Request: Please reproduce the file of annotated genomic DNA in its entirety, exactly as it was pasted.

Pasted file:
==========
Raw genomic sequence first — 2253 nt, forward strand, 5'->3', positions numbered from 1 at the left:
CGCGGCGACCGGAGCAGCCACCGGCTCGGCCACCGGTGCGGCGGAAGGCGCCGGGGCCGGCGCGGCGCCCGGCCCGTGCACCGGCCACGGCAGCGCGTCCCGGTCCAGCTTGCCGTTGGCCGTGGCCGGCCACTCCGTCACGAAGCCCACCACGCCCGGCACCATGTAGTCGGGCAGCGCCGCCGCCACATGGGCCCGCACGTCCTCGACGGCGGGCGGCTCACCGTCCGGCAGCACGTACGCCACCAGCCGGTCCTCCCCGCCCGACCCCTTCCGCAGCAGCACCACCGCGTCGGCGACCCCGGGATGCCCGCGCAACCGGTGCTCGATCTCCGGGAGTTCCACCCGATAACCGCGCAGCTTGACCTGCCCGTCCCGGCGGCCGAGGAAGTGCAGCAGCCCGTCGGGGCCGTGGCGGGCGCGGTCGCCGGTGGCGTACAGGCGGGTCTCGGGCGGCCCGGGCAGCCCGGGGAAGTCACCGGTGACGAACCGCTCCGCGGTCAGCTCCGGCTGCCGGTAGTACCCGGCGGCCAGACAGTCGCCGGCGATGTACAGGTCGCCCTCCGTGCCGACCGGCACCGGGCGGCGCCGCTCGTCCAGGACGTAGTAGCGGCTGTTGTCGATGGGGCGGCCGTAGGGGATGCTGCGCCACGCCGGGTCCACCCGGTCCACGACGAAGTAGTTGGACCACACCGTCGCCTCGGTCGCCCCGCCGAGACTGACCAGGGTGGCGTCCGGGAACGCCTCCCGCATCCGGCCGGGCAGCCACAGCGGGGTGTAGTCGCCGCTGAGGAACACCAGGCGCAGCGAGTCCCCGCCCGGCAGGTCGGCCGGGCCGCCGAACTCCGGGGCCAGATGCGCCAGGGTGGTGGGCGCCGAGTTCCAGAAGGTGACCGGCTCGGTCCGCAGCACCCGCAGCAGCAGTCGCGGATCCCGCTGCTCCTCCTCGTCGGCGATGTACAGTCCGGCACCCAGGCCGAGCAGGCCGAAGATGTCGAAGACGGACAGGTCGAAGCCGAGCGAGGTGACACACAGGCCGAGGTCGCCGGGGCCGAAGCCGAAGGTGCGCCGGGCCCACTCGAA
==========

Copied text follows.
Raw genomic sequence first — 2253 nt, forward strand, 5'->3', positions numbered from 1 at the left:
CGCGGCGACCGGAGCAGCCACCGGCTCGGCCACCGGTGCGGCGGAAGGCGCCGGGGCCGGCGCGGCGCCCGGCCCGTGCACCGGCCACGGCAGCGCGTCCCGGTCCAGCTTGCCGTTGGCCGTGGCCGGCCACTCCGTCACGAAGCCCACCACGCCCGGCACCATGTAGTCGGGCAGCGCCGCCGCCACATGGGCCCGCACGTCCTCGACGGCGGGCGGCTCACCGTCCGGCAGCACGTACGCCACCAGCCGGTCCTCCCCGCCCGACCCCTTCCGCAGCAGCACCACCGCGTCGGCGACCCCGGGATGCCCGCGCAACCGGTGCTCGATCTCCGGGAGTTCCACCCGATAACCGCGCAGCTTGACCTGCCCGTCCCGGCGGCCGAGGAAGTGCAGCAGCCCGTCGGGGCCGTGGCGGGCGCGGTCGCCGGTGGCGTACAGGCGGGTCTCGGGCGGCCCGGGCAGCCCGGGGAAGTCACCGGTGACGAACCGCTCCGCGGTCAGCTCCGGCTGCCGGTAGTACCCGGCGGCCAGACAGTCGCCGGCGATGTACAGGTCGCCCTCCGTGCCGACCGGCACCGGGCGGCGCCGCTCGTCCAGGACGTAGTAGCGGCTGTTGTCGATGGGGCGGCCGTAGGGGATGCTGCGCCACGCCGGGTCCACCCGGTCCACGACGAAGTAGTTGGACCACACCGTCGCCTCGGTCGCCCCGCCGAGACTGACCAGGGTGGCGTCCGGGAACGCCTCCCGCATCCGGCCGGGCAGCCACAGCGGGGTGTAGTCGCCGCTGAGGAACACCAGGCGCAGCGAGTCCCCGCCCGGCAGGTCGGCCGGGCCGCCGAACTCCGGGGCCAGATGCGCCAGGGTGGTGGGCGCCGAGTTCCAGAAGGTGACCGGCTCGGTCCGCAGCACCCGCAGCAGCAGTCGCGGATCCCGCTGCTCCTCCTCGTCGGCGATGTACAGTCCGGCACCCAGGCCGAGCAGGCCGAAGATGTCGAAGACGGACAGGTCGAAGCCGAGCGAGGTGACACACAGGCCGAGGTCGCCGGGGCCGAAGCCGAAGGTGCGCCGGGCCCACTCGAA